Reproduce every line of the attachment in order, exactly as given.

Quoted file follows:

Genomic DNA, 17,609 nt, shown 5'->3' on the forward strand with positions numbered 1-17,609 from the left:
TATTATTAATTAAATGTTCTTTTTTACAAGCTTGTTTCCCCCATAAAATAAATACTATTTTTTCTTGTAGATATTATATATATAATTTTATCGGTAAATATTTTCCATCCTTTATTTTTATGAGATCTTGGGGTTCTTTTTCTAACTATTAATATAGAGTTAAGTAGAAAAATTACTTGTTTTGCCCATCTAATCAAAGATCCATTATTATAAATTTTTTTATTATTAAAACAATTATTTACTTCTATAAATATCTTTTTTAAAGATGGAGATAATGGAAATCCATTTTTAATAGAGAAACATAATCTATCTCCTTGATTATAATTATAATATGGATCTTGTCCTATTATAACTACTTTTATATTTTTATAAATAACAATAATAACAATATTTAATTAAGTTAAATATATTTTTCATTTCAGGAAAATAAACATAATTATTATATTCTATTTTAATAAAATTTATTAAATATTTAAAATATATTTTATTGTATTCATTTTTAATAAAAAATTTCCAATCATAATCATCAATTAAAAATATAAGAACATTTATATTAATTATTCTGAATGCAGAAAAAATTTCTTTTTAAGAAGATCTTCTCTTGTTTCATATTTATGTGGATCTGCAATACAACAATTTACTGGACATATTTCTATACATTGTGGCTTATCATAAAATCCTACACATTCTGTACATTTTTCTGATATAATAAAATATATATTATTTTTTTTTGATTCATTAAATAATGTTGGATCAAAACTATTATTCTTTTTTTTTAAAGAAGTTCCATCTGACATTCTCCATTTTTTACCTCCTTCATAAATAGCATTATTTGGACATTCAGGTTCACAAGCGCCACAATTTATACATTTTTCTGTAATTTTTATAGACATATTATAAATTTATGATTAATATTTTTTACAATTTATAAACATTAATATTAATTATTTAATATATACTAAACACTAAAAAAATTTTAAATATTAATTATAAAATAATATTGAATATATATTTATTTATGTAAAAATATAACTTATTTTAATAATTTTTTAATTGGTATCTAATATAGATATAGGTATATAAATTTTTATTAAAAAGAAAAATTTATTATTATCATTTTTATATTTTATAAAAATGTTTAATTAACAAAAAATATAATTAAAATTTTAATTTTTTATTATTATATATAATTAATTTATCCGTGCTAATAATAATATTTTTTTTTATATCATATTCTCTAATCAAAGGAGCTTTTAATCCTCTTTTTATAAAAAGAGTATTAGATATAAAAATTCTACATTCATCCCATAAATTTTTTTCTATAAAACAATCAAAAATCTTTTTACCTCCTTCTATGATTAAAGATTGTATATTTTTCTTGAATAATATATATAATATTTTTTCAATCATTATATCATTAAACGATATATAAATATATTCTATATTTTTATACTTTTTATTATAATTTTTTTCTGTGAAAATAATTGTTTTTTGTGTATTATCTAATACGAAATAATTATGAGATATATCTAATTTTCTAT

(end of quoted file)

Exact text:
Genomic DNA, 17,609 nt, shown 5'->3' on the forward strand with positions numbered 1-17,609 from the left:
TATTATTAATTAAATGTTCTTTTTTACAAGCTTGTTTCCCCCATAAAATAAATACTATTTTTTCTTGTAGATATTATATATATAATTTTATCGGTAAATATTTTCCATCCTTTATTTTTATGAGATCTTGGGGTTCTTTTTCTAACTATTAATATAGAGTTAAGTAGAAAAATTACTTGTTTTGCCCATCTAATCAAAGATCCATTATTATAAATTTTTTTATTATTAAAACAATTATTTACTTCTATAAATATCTTTTTTAAAGATGGAGATAATGGAAATCCATTTTTAATAGAGAAACATAATCTATCTCCTTGATTATAATTATAATATGGATCTTGTCCTATTATAACTACTTTTATATTTTTATAAATAACAATAATAACAATATTTAATTAAGTTAAATATATTTTTCATTTCAGGAAAATAAACATAATTATTATATTCTATTTTAATAAAATTTATTAAATATTTAAAATATATTTTATTGTATTCATTTTTAATAAAAAATTTCCAATCATAATCATCAATTAAAAATATAAGAACATTTATATTAATTATTCTGAATGCAGAAAAAATTTCTTTTTAAGAAGATCTTCTCTTGTTTCATATTTATGTGGATCTGCAATACAACAATTTACTGGACATATTTCTATACATTGTGGCTTATCATAAAATCCTACACATTCTGTACATTTTTCTGATATAATAAAATATATATTATTTTTTTTTGATTCATTAAATAATGTTGGATCAAAACTATTATTCTTTTTTTTTAAAGAAGTTCCATCTGACATTCTCCATTTTTTACCTCCTTCATAAATAGCATTATTTGGACATTCAGGTTCACAAGCGCCACAATTTATACATTTTTCTGTAATTTTTATAGACATATTATAAATTTATGATTAATATTTTTTACAATTTATAAACATTAATATTAATTATTTAATATATACTAAACACTAAAAAAATTTTAAATATTAATTATAAAATAATATTGAATATATATTTATTTATGTAAAAATATAACTTATTTTAATAATTTTTTAATTGGTATCTAATATAGATATAGGTATATAAATTTTTATTAAAAAGAAAAATTTATTATTATCATTTTTATATTTTATAAAAATGTTTAATTAACAAAAAATATAATTAAAATTTTAATTTTTTATTATTATATATAATTAATTTATCCGTGCTAATAATAATATTTTTTTTTATATCATATTCTCTAATCAAAGGAGCTTTTAATCCTCTTTTTATAAAAAGAGTATTAGATATAAAAATTCTACATTCATCCCATAAATTTTTTTCTATAAAACAATCAAAAATCTTTTTACCTCCTTCTATGATTAAAGATTGTATATTTTTCTTGAATAATATATATAATATTTTTTCAATCATTATATCATTAAACGATATATAAATATATTCTATATTTTTATACTTTTTATTATAATTTTTTTCTGTGAAAATAATTGTTTTTTGTGTATTATCTAATACGAAATAATTATGAGATATATCTAATTTTCTAT